GOOD QUESTIONS / Waking up a little taller

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What does the D in D-Day stand for? (Mrs S Morrison, Glasgow)

There are three theories - implausible, speculative, and dull but probably true. The implausible one is that the date was postponed three times, the abandoned days having been referred to as A, B and C. Quite apart from the fact that military historians mention only one postponement - from 5 June until 6 June 1944 - the idea of celebrating anything called B-Day is too lavatorial to consider.

The speculative theory is that D is for Deliverance or Decision. Unfortunately there is no evidence anyone suggested it at the time. Such ideas are post hoc rationalisations from people yearning for the D to stand for something.

The only convincing answer is that it stands only for Day. Since the First World War, and perhaps earlier, it has been customary to refer to the time of a military operation as H-Hour on D-Day, particularly during the planning phase when the precise date is undecided or secret. H minus 2 or D plus 5, for example, may then be specified by reference to the zero hour.

While H-Hour lacks the decisiveness of D-Day, it does at least avoid the potential confusion of T-Time.

When and how did pikestaffs become plain? (James Rogers, Seaford, East Sussex)

In 1591, when Robert Greene wrote A Notable Discovery of Coosnage. The phrase 'plain as a packstaff' had been around at least 50 years earlier, a packstaff being the plain rod on which a traveller may carry his pack. The pikestaff - a walking stick or weapon handle - was less plain than a packstaff, although still considerably plainer than the average ceremonial staff of office. The changed form, of which Greene is credited with the first use, may have supplanted the old as more euphonious - the long vowel of pike matches that of plain.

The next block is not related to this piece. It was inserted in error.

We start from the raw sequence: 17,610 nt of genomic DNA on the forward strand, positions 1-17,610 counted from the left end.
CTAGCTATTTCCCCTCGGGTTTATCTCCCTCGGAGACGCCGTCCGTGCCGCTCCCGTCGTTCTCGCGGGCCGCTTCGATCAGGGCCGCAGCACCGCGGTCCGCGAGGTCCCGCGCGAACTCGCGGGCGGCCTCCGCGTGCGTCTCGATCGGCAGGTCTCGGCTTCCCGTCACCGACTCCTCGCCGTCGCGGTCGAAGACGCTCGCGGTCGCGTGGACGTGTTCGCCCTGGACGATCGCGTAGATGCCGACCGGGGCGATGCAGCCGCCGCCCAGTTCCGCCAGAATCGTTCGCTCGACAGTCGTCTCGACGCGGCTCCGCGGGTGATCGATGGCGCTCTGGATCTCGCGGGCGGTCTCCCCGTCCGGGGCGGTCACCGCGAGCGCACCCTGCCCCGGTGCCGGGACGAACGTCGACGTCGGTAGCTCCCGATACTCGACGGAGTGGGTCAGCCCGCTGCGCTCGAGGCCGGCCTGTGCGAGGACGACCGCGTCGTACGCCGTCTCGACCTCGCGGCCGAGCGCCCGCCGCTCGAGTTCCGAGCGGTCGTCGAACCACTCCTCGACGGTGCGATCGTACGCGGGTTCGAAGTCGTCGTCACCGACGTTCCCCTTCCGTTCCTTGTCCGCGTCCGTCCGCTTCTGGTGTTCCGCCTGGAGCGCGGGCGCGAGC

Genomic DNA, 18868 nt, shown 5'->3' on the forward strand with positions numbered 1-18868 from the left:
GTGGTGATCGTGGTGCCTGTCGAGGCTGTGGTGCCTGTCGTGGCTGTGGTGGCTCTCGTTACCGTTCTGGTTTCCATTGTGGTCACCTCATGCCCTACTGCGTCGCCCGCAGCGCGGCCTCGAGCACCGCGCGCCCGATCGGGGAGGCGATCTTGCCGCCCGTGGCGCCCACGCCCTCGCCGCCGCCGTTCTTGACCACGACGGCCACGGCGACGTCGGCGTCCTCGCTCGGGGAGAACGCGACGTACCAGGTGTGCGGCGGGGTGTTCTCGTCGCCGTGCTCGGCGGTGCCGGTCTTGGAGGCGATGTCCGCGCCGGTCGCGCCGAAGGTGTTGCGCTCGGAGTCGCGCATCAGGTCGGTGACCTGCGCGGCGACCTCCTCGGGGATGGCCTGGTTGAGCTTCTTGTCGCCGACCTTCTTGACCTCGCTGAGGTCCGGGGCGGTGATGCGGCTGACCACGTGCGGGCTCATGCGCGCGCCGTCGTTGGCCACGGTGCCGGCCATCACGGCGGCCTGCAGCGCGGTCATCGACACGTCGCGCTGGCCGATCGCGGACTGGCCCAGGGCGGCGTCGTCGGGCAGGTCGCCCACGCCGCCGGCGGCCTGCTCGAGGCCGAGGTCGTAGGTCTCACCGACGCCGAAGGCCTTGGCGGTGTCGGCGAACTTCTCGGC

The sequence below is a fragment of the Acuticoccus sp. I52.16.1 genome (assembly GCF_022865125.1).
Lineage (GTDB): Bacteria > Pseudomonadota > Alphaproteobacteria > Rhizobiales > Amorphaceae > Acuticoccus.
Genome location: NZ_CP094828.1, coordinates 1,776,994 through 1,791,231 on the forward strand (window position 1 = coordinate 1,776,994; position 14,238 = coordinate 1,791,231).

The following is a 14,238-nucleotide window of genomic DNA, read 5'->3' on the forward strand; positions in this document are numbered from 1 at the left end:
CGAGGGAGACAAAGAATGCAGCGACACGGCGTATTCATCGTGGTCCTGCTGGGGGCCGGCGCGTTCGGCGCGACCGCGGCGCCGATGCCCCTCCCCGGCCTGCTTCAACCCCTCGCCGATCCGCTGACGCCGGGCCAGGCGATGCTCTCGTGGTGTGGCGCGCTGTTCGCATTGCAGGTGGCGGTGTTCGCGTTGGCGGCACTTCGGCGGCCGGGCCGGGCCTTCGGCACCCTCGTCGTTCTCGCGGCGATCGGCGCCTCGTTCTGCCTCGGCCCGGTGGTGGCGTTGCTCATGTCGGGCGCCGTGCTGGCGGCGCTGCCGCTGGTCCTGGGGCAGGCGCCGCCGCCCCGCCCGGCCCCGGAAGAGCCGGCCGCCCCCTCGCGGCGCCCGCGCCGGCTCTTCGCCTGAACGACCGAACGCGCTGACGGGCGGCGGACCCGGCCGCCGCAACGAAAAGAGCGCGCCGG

Apart from being noted as a feckless drunkard, Robert Greene is remembered for providing the first recorded reference to Shakespeare, whom he described as an 'upstart Crow, beautified with our feathers.' Greene's Pandosto was the source for Shakespeare's The Winter's Tale. He is said to have died of a surfeit of Rhenish wine and pickled herrings, but it was probably plague.

Principal sources: OED and Oxford Companion to Literature.

Why do many World War I memorials refer to 1914-19, rather than 1918? (David Hyatt, London E8)

Although the fighting ended with the armistice on the western front on 11 November 1918 and the surrender of the German fleet 10 days later, the war only ended formally with the signing of the Treaty of Versailles on 28 June 1919.

Why do one's feet seem further away when lying in bed than they do when standing up? (Geoffrey Langley)

We asked several psychologists and one neurologist this question, and they were unable to agree even whether it was true. The neurologist lay down to try it, then rose and excitedly asked whether there were enough people in the room to do an experiment and write a paper. Anyway, four theories have emerged.

1: There is a natural tendency, caused by the shrinking effects of perspective, to overestimate horizontal distances compared with vertical ones. This is a well-documented illusion, though has not, as far as we are aware, even been applied to the eye-foot distance. In theory, though, it could predict that when lying down, one's feet would appear further away than when standing up.

2: Most people would like to be taller. Body-image is always likely to differ from true body-shape in the direction of ideal body-image. Therefore, most people strive to believe they are taller than they really are. This delusion is easier to sustain when lying down, and not faced with the obvious and dream-shattering comparison with other people.

3: Your feet are further away when you lie down. When standing, the weight of the body and head causes depression of the spine, resulting in a loss in height (although it may only be around 1mm). Most people wake up taller than when they went to bed.

FEEDBACK: Geoffrey Langley writes to correct an item we had a few weeks ago, concerning Sod's Law and Murphy's Law: 'Sod's Law doesn't read 'If anything can go wrong it will', but 'If anythign can go wrong it will'.'

Further mysteries may be sent to: Good Questions, The Independent, 40 City Road, London EC1Y 2DB.

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